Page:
A glance at The Oscar’s short film category, who we think should win

Sarah Ehrlich

Calling all people with short attention spans: the Academy Award nominees for short films are in close competition this year, with films addressing societal problems like mental illness and racism as well as films with fresh humor and impressive animation.

Continue reading for a list of the nominees and predictions of the winners:

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Live Action Short

“The Silent Child”- Deaf four-year-old Libby lives in a world of silence until a social worker teaches her the magic of sign language. Directed by: Chris Overton

“Watu Wote”- Kenya has been targeted by terrorist attacks as mistrust between Christians and Muslims grow, until December 2015 where Muslim bus passengers show that solidarity is best. Directed by: Katja Benrath

“My Nephew Emmett”- Based on true events, a preacher in 1955 Mississippi attempts to protect his nephew from two racists out for revenge. Directed by: Kevin Wilson Jr.

“The Eleven O’clock”- A humorous take on the relationship between psychiatrist and patient. A delusional patient believes he is the doctor and things inevitably spin a little out of control. Directed by: Derin Seale

a hallway of an elementary school.
DeKalb Elementary is a heart-stopping story that puts you in the middle of a high tension situation of a school shooter. The bravery of a receptionist is the only thing of hope in such a terrifying ordeal. (Courtesy of ShortsTV)

Who should win:

“Dekalb Elementary”– Director Reed Van Dyk pulled material from an actual 911 call from an Atlanta, Georgia, school to use in this unsettling short. Dekalb Elementary is a school unsuspecting of the mentally unstable stranger named Stephen who walks into the main office with a semi-automatic weapon in hand. Watching this nearly unbearable tension will leave your heart pounding and broken for those who ever endure a public shooting, making it a frontrunner in this category. 

Animated Short

“Dear Basketball”- This hand-drawn animation is the collaboration of basketball star Kobe Bryant and animator Glen Keane exploring what it means to achieve your dreams and the feeling when it is time to leave it behind. Directed by: Glen Keane

“Negative Space”- This short follows a father-son relationship where the only shared connection is that of learning how to pack a suitcase. Directed by: Max Porter and Ru Kuwahata

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“Garden Party”- In an abandoned villa, amphibians make themselves at home and soon uncover the whereabouts of the owner. Directed by: Florian Babikian, Vincent Bayoux, Victor Caire, Théophile Dufresne, Gabriel Grapperon and Lucas Navarro

“Lou”- Pixar shows an unsuspected hero in the playground drama of a toy-stealing bully. Directed by: Dave Mullins

an animated woman and wolf sit at a diner.
“RevoltingRhymes” is a humorous rendition of Roald Dahl’s book and how fairytales characters can unexpectedly be connected to one another. (Courtesy of ShortsTV)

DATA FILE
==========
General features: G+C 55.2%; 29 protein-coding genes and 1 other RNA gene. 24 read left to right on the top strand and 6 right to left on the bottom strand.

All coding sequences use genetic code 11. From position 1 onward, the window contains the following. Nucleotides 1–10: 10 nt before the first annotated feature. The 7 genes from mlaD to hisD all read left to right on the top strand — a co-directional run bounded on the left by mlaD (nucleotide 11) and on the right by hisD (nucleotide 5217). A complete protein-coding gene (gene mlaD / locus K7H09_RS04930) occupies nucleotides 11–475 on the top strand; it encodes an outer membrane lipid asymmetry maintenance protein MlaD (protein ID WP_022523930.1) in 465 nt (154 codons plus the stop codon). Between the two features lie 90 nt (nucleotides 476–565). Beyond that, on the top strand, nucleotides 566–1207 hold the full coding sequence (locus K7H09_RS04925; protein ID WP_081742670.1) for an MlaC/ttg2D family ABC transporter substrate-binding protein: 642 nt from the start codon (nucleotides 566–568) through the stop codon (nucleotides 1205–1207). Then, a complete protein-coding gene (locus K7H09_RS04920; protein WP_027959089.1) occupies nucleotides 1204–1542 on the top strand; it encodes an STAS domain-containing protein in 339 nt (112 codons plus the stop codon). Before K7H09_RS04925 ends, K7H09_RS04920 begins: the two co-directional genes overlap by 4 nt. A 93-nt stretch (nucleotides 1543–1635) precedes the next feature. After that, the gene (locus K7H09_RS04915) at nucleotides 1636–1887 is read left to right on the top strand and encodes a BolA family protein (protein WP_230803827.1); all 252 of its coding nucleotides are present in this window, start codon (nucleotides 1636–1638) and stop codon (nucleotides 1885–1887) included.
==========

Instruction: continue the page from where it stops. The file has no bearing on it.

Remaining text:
Who should win:

“Revolting Rhymes”– The Wolf from Little Red Riding Hood tells his side of things and his relationships with characters like Snow White, Cinderella, and Jack, the climber of beanstalks. This short retells fairytales by Roald Dahl, with impressive voice acting, screenplay and animation skills. Playful humor and surprise twists make this film enjoyable for all age groups. Directed by: Jakob Schuh and Jan Lachauer

Documentary Short

“Edith+Eddie”- at 95 and 96, Edith and Eddie are America’s oldest interracial newlyweds whose relationship could be in danger by a family feud. Directed by: Laura Checkoway

“Herion(e)”- an intimate look at solving America’s opioid epidemic, centered in Huntington, West Virginia, where the overdose rate is ten times the national average. Directed by: Elaine McMillion Sheldon

“Knife Skills”- Edwins restaurant in Cleveland, Ohio, is about to open with a staff that is almost entirely men and women just released from prison. Can they make Edwin’s a world-class French restaurant? Directed by: Thomas Lennon

a woman working on a sculpture
“Heaven is a Traffic Jam on the 405” follows artist Mindy Alper on expressing her mental illness through drawing and sculpting. She tells a narrative of her childhood, the medications she takes, and the people who have helped her along the way. (Courtesy of ShortsTV)

“Traffic Stop”- a routine traffic stop turns violent and is all caught on vehicle dashcams. En route to jail, Breaion King has a revealing conversation with police about race and law enforcement in America. Directed by: Kate Davis

Who should win:

“Heaven is a Traffic Jam on the 405”– Mindy Alper is a brilliant 56-year-old artist finding success with one of the top galleries in Los Angeles. Her artwork is a direct representation of a lifetime of depression and mental disorders. She found the only way to express her mental state is through sculpting and illustrating, that has helped her grow from a life of dark resentment to love and support. Directed by: Frank Stiefel

Collegian reporter Sarah Ehrlich can be reached at entertainment@collegian.com and on Twitter @SarahEhrlich96.